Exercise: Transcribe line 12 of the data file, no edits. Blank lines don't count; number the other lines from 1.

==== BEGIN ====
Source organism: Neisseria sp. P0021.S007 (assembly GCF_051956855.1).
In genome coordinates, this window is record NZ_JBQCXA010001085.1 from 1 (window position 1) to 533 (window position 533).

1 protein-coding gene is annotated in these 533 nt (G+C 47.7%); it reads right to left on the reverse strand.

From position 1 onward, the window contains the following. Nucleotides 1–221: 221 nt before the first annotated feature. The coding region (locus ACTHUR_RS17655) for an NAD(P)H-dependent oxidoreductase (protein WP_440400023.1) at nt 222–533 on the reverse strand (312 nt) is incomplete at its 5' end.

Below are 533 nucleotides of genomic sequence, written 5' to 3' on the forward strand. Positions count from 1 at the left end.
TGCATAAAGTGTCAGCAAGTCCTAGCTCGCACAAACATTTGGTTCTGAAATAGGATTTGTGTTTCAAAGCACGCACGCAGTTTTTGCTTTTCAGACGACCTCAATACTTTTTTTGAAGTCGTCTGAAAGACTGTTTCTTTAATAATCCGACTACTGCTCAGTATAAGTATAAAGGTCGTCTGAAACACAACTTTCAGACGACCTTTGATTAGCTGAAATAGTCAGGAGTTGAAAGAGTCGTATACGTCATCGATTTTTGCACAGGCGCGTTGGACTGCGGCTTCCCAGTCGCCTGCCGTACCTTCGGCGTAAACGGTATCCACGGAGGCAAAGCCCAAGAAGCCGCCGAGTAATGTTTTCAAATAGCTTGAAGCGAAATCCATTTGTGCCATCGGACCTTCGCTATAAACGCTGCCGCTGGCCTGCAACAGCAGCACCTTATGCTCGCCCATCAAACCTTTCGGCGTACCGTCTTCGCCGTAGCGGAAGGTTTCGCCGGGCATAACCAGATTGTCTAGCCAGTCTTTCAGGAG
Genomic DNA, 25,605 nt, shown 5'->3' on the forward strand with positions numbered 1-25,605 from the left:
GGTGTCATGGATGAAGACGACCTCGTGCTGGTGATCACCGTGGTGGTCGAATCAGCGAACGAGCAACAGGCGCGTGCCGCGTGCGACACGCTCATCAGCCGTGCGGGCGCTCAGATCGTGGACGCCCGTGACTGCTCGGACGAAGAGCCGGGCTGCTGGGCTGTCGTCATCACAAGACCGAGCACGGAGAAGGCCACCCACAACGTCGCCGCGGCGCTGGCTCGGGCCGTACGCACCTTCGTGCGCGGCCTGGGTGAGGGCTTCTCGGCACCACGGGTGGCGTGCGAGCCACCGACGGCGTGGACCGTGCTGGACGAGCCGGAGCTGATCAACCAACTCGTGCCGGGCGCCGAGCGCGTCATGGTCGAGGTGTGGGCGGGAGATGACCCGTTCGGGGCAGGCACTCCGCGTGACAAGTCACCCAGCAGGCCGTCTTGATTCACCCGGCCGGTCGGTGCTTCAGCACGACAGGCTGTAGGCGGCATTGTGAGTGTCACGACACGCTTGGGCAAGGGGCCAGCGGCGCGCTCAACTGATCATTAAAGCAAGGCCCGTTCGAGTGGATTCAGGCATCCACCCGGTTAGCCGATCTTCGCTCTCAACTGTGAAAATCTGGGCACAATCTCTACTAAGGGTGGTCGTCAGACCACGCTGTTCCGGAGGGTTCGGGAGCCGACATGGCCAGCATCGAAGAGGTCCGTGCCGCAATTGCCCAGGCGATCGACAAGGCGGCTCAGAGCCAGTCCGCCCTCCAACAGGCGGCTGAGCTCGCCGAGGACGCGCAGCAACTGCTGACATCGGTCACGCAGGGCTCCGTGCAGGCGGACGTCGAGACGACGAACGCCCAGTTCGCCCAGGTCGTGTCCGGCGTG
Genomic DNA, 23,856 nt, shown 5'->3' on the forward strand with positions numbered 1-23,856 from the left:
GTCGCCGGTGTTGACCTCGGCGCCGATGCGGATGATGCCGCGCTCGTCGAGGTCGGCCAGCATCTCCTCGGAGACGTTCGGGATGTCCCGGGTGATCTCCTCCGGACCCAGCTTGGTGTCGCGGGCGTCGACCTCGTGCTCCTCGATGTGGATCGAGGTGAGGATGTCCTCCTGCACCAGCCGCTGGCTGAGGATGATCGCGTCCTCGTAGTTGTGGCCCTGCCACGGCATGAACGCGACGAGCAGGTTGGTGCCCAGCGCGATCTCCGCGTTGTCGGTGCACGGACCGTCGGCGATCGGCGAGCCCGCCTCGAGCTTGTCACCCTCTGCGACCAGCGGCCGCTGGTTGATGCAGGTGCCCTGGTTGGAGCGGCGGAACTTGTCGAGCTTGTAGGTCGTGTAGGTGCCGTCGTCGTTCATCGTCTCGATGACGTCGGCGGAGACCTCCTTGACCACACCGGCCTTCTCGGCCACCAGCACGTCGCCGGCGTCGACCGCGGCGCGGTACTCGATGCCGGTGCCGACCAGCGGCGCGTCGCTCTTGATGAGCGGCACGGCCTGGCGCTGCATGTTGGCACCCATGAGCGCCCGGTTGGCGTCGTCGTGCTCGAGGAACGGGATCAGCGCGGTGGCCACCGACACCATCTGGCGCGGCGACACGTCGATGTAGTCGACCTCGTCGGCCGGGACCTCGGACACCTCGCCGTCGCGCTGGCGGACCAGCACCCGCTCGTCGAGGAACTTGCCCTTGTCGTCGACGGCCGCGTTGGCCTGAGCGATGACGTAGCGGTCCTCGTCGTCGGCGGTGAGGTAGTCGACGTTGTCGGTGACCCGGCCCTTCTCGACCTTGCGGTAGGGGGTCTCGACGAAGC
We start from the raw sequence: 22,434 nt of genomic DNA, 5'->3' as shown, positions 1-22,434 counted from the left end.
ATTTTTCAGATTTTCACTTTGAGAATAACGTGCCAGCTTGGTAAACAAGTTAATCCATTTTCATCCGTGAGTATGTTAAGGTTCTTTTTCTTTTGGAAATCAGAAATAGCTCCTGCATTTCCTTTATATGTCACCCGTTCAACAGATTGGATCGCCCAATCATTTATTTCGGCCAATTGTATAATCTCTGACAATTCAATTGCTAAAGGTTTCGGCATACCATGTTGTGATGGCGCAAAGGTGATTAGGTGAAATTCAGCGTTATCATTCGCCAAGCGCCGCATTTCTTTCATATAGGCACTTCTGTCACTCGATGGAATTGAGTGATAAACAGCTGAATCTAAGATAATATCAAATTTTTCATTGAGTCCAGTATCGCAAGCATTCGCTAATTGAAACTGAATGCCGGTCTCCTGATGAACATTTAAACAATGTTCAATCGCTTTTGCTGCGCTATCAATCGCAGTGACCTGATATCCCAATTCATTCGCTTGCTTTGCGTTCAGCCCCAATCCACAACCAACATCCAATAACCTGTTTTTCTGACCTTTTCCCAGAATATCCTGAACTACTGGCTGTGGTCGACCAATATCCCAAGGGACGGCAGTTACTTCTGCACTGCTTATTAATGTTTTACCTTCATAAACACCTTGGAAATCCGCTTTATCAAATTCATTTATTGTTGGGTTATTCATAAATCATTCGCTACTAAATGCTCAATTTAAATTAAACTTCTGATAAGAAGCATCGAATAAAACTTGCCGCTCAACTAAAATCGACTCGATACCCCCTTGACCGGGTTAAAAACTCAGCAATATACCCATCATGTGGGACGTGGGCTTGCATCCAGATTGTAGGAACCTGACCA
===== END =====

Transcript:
ATTTTTCAGATTTTCACTTTGAGAATAACGTGCCAGCTTGGTAAACAAGTTAATCCATTTTCATCCGTGAGTATGTTAAGGTTCTTTTTCTTTTGGAAATCAGAAATAGCTCCTGCATTTCCTTTATATGTCACCCGTTCAACAGATTGGATCGCCCAATCATTTATTTCGGCCAATTGTATAATCTCTGACAATTCAATTGCTAAAGGTTTCGGCATACCATGTTGTGATGGCGCAAAGGTGATTAGGTGAAATTCAGCGTTATCATTCGCCAAGCGCCGCATTTCTTTCATATAGGCACTTCTGTCACTCGATGGAATTGAGTGATAAACAGCTGAATCTAAGATAATATCAAATTTTTCATTGAGTCCAGTATCGCAAGCATTCGCTAATTGAAACTGAATGCCGGTCTCCTGATGAACATTTAAACAATGTTCAATCGCTTTTGCTGCGCTATCAATCGCAGTGACCTGATATCCCAATTCATTCGCTTGCTTTGCGTTCAGCCCCAATCCACAACCAACATCCAATAACCTGTTTTTCTGACCTTTTCCCAGAATATCCTGAACTACTGGCTGTGGTCGACCAATATCCCAAGGGACGGCAGTTACTTCTGCACTGCTTATTAATGTTTTACCTTCATAAACACCTTGGAAATCCGCTTTATCAAATTCATTTATTGTTGGGTTATTCATAAATCATTCGCTACTAAATGCTCAATTTAAATTAAACTTCTGATAAGAAGCATCGAATAAAACTTGCCGCTCAACTAAAATCGACTCGATACCCCCTTGACCGGGTTAAAAACTCAGCAATATACCCATCATGTGGGACGTGGGCTTGCATCCAGATTGTAGGAACCTGACCA